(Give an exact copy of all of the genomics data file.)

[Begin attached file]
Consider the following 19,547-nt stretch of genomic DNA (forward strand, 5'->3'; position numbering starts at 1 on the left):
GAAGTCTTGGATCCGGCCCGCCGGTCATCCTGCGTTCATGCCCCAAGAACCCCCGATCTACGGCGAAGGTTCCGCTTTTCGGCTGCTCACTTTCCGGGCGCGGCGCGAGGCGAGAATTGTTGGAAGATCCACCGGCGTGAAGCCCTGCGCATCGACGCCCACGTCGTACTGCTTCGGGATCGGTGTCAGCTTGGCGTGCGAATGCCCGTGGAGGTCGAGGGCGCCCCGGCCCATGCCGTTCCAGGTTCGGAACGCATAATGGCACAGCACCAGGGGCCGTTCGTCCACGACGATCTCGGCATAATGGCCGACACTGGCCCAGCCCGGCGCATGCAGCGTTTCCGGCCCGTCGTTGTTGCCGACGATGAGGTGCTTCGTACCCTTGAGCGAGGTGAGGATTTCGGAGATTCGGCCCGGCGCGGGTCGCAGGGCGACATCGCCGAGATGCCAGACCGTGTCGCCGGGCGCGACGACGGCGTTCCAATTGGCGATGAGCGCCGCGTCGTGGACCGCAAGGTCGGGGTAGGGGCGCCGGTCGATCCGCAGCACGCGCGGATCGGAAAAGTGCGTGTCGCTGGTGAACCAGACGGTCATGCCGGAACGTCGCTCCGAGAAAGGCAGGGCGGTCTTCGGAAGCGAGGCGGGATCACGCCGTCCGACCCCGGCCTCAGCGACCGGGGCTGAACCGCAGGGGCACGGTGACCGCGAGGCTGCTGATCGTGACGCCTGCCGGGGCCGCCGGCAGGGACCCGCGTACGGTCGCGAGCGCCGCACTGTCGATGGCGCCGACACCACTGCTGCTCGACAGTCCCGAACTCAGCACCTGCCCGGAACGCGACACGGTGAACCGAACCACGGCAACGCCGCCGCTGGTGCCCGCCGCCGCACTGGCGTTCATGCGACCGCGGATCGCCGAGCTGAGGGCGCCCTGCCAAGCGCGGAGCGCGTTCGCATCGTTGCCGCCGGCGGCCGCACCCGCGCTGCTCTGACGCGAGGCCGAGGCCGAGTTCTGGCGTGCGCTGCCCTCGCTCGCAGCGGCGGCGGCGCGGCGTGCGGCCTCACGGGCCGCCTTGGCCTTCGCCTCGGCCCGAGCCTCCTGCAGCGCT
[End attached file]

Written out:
Consider the following 19,547-nt stretch of genomic DNA (forward strand, 5'->3'; position numbering starts at 1 on the left):
GAAGTCTTGGATCCGGCCCGCCGGTCATCCTGCGTTCATGCCCCAAGAACCCCCGATCTACGGCGAAGGTTCCGCTTTTCGGCTGCTCACTTTCCGGGCGCGGCGCGAGGCGAGAATTGTTGGAAGATCCACCGGCGTGAAGCCCTGCGCATCGACGCCCACGTCGTACTGCTTCGGGATCGGTGTCAGCTTGGCGTGCGAATGCCCGTGGAGGTCGAGGGCGCCCCGGCCCATGCCGTTCCAGGTTCGGAACGCATAATGGCACAGCACCAGGGGCCGTTCGTCCACGACGATCTCGGCATAATGGCCGACACTGGCCCAGCCCGGCGCATGCAGCGTTTCCGGCCCGTCGTTGTTGCCGACGATGAGGTGCTTCGTACCCTTGAGCGAGGTGAGGATTTCGGAGATTCGGCCCGGCGCGGGTCGCAGGGCGACATCGCCGAGATGCCAGACCGTGTCGCCGGGCGCGACGACGGCGTTCCAATTGGCGATGAGCGCCGCGTCGTGGACCGCAAGGTCGGGGTAGGGGCGCCGGTCGATCCGCAGCACGCGCGGATCGGAAAAGTGCGTGTCGCTGGTGAACCAGACGGTCATGCCGGAACGTCGCTCCGAGAAAGGCAGGGCGGTCTTCGGAAGCGAGGCGGGATCACGCCGTCCGACCCCGGCCTCAGCGACCGGGGCTGAACCGCAGGGGCACGGTGACCGCGAGGCTGCTGATCGTGACGCCTGCCGGGGCCGCCGGCAGGGACCCGCGTACGGTCGCGAGCGCCGCACTGTCGATGGCGCCGACACCACTGCTGCTCGACAGTCCCGAACTCAGCACCTGCCCGGAACGCGACACGGTGAACCGAACCACGGCAACGCCGCCGCTGGTGCCCGCCGCCGCACTGGCGTTCATGCGACCGCGGATCGCCGAGCTGAGGGCGCCCTGCCAAGCGCGGAGCGCGTTCGCATCGTTGCCGCCGGCGGCCGCACCCGCGCTGCTCTGACGCGAGGCCGAGGCCGAGTTCTGGCGTGCGCTGCCCTCGCTCGCAGCGGCGGCGGCGCGGCGTGCGGCCTCACGGGCCGCCTTGGCCTTCGCCTCGGCCCGAGCCTCCTGCAGCGCT